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NFL: the rule of “sudden death” in overtime under fire from critics

The rule of “sudden death” allowing the first team to score a touchdown in overtime to win the game, is criticized the day after the qualification of the Chiefs at the expense of the Bills (42-36) in the NFL play-offs. On Sunday, it was given to see one of the most indecisive and exciting meetings in the history of the professional league of American football. With the epilogue of a decisive touchdown from Travis Kelce on the receipt of a pass from Patrick Mahomes, which allowed Kansas City to have the last word on Buffalo and advance to the conference final.

The rules state that both teams can be in possession of the ball at least once in overtime, unless the one who starts it in attack (benefiting from a coin toss for first possession), scores a touchdown. And the question of its fairness arises again, because it is not the first time that this scenario has occurred.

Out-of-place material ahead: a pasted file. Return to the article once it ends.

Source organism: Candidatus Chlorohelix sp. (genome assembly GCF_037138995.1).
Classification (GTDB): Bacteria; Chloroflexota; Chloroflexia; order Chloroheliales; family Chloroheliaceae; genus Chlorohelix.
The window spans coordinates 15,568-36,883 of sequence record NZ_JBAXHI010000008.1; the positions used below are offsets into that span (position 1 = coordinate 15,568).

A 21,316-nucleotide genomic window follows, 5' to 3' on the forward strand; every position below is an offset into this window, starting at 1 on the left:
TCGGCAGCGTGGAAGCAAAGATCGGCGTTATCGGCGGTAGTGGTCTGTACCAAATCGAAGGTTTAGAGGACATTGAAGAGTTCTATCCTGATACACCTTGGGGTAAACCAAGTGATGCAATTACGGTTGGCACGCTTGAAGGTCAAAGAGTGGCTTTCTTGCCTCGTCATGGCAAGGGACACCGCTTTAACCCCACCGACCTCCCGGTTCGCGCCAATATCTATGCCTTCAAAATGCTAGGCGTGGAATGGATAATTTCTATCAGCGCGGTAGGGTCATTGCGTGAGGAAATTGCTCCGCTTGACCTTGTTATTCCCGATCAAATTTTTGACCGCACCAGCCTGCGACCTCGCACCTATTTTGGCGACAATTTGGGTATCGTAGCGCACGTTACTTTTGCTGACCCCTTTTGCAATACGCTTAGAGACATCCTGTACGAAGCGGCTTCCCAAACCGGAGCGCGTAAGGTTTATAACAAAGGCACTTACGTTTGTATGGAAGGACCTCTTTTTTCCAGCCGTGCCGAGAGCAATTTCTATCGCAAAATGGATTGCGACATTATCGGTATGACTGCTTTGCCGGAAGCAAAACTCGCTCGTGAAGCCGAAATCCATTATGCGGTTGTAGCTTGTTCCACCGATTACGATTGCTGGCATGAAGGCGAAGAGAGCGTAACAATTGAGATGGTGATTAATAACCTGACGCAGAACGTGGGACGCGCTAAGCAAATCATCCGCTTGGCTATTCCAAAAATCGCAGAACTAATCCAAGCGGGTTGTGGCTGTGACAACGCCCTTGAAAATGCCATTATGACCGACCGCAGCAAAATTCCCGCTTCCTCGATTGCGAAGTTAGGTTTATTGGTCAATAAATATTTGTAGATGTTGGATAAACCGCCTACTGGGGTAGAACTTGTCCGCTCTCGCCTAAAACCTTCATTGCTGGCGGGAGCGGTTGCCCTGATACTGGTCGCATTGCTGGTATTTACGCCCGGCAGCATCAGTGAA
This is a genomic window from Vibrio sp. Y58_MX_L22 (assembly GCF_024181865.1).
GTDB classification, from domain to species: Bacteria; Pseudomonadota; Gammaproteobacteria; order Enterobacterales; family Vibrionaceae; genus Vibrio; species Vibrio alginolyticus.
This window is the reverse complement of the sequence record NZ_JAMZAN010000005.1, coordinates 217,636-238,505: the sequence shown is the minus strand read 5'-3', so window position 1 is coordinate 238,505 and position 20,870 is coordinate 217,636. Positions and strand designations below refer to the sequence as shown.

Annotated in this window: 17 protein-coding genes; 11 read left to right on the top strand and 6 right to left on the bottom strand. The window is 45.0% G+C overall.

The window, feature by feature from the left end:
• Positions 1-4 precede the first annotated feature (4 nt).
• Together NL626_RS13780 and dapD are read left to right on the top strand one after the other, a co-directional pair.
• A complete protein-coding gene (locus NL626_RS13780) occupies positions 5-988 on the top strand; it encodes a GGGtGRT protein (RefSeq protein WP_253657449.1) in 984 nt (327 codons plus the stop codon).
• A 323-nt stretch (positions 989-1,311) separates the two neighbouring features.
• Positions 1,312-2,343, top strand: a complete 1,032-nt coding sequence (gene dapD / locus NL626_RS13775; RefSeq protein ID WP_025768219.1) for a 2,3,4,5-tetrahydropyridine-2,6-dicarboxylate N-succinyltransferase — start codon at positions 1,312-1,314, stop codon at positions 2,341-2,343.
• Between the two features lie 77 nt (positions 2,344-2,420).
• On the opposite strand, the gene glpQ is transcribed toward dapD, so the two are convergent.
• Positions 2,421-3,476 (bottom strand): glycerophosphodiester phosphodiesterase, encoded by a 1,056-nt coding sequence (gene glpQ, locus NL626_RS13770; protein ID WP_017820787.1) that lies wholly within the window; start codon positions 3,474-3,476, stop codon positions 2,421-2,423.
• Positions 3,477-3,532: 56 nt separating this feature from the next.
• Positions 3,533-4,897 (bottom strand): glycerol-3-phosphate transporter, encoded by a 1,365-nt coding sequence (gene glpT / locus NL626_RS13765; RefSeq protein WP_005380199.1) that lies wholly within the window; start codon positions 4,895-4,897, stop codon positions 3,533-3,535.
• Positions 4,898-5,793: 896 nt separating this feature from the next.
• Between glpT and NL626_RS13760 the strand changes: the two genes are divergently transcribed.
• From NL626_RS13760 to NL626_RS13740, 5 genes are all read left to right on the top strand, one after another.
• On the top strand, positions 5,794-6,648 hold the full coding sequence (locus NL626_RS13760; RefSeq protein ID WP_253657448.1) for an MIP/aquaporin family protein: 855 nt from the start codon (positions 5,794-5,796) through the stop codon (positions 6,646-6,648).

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Patrick Mahomes knows this only too well to have also lost this way, in 2019, in the conference final, against the New England Patriots of Tom Brady, then en route to his sixth Super Bowl. “It was to our advantage this time, but when two teams compete at such a level of play, it stinks not to see the other (quarterback) being able to attack in turn”railed the star of the Chiefs, evoking Josh Allen, indeed unable to continue a meeting which he nevertheless splashed with his class, with four winning throws including the last two in the last 73 seconds of regulation time.

“This rule sucks. Both teams should have a chance to attack”wrote Torrey Smith, receiver for the Philadelphia Eagles, winner of the Super Bowl in 2017. “It is time to review this regulation”called Emmanuel Acho, ex-defender of the Cleveland Browns, consultant on television. “Allen gained 329 yards, had 4 touchdowns, scored on 3 of his last 4 possessions and…never touched the ball in overtime. A game this big shouldn’t have been a toss up.”

The person concerned, he seemed to better acknowledge the blow: “The rules are what they are. I can’t complain about that because if it was the other way around we’d be celebrating too”. After their loss to the Patriots in 2019, the Chiefs issued a proposal to change the rules. In vain.


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